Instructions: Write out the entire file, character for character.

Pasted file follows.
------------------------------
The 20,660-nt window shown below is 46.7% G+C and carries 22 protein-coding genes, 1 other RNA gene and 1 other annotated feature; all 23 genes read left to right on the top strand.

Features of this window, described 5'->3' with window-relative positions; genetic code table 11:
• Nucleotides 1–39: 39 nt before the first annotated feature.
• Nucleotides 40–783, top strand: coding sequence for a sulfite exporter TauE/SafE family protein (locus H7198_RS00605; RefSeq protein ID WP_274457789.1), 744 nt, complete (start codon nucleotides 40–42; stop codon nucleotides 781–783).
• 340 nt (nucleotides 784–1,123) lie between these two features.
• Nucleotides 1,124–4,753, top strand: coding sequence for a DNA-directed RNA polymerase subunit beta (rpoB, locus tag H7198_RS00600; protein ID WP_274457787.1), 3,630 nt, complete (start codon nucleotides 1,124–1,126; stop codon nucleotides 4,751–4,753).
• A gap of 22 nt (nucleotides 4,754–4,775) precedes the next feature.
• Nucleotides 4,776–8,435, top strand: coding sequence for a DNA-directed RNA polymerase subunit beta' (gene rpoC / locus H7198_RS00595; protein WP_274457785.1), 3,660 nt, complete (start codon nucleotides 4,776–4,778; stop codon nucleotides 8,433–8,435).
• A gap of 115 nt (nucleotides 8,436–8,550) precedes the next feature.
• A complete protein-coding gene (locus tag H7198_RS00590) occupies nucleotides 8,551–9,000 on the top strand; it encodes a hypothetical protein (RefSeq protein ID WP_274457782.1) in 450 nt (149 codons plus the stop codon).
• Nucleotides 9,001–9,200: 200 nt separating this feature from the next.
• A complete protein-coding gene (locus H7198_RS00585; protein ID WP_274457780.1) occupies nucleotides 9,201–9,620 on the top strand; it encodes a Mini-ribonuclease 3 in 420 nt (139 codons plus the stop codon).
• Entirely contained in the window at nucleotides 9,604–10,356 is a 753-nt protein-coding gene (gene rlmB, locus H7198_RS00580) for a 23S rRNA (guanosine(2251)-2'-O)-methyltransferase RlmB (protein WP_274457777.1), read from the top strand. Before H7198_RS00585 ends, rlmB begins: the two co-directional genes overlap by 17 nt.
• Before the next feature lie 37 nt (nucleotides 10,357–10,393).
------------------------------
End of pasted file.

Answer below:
The 20,660-nt window shown below is 46.7% G+C and carries 22 protein-coding genes, 1 other RNA gene and 1 other annotated feature; all 23 genes read left to right on the top strand.

Features of this window, described 5'->3' with window-relative positions; genetic code table 11:
• Nucleotides 1–39: 39 nt before the first annotated feature.
• Nucleotides 40–783, top strand: coding sequence for a sulfite exporter TauE/SafE family protein (locus H7198_RS00605; RefSeq protein ID WP_274457789.1), 744 nt, complete (start codon nucleotides 40–42; stop codon nucleotides 781–783).
• 340 nt (nucleotides 784–1,123) lie between these two features.
• Nucleotides 1,124–4,753, top strand: coding sequence for a DNA-directed RNA polymerase subunit beta (rpoB, locus tag H7198_RS00600; protein ID WP_274457787.1), 3,630 nt, complete (start codon nucleotides 1,124–1,126; stop codon nucleotides 4,751–4,753).
• A gap of 22 nt (nucleotides 4,754–4,775) precedes the next feature.
• Nucleotides 4,776–8,435, top strand: coding sequence for a DNA-directed RNA polymerase subunit beta' (gene rpoC / locus H7198_RS00595; protein WP_274457785.1), 3,660 nt, complete (start codon nucleotides 4,776–4,778; stop codon nucleotides 8,433–8,435).
• A gap of 115 nt (nucleotides 8,436–8,550) precedes the next feature.
• A complete protein-coding gene (locus tag H7198_RS00590) occupies nucleotides 8,551–9,000 on the top strand; it encodes a hypothetical protein (RefSeq protein ID WP_274457782.1) in 450 nt (149 codons plus the stop codon).
• Nucleotides 9,001–9,200: 200 nt separating this feature from the next.
• A complete protein-coding gene (locus H7198_RS00585; protein ID WP_274457780.1) occupies nucleotides 9,201–9,620 on the top strand; it encodes a Mini-ribonuclease 3 in 420 nt (139 codons plus the stop codon).
• Entirely contained in the window at nucleotides 9,604–10,356 is a 753-nt protein-coding gene (gene rlmB, locus H7198_RS00580) for a 23S rRNA (guanosine(2251)-2'-O)-methyltransferase RlmB (protein WP_274457777.1), read from the top strand. Before H7198_RS00585 ends, rlmB begins: the two co-directional genes overlap by 17 nt.
• Before the next feature lie 37 nt (nucleotides 10,357–10,393).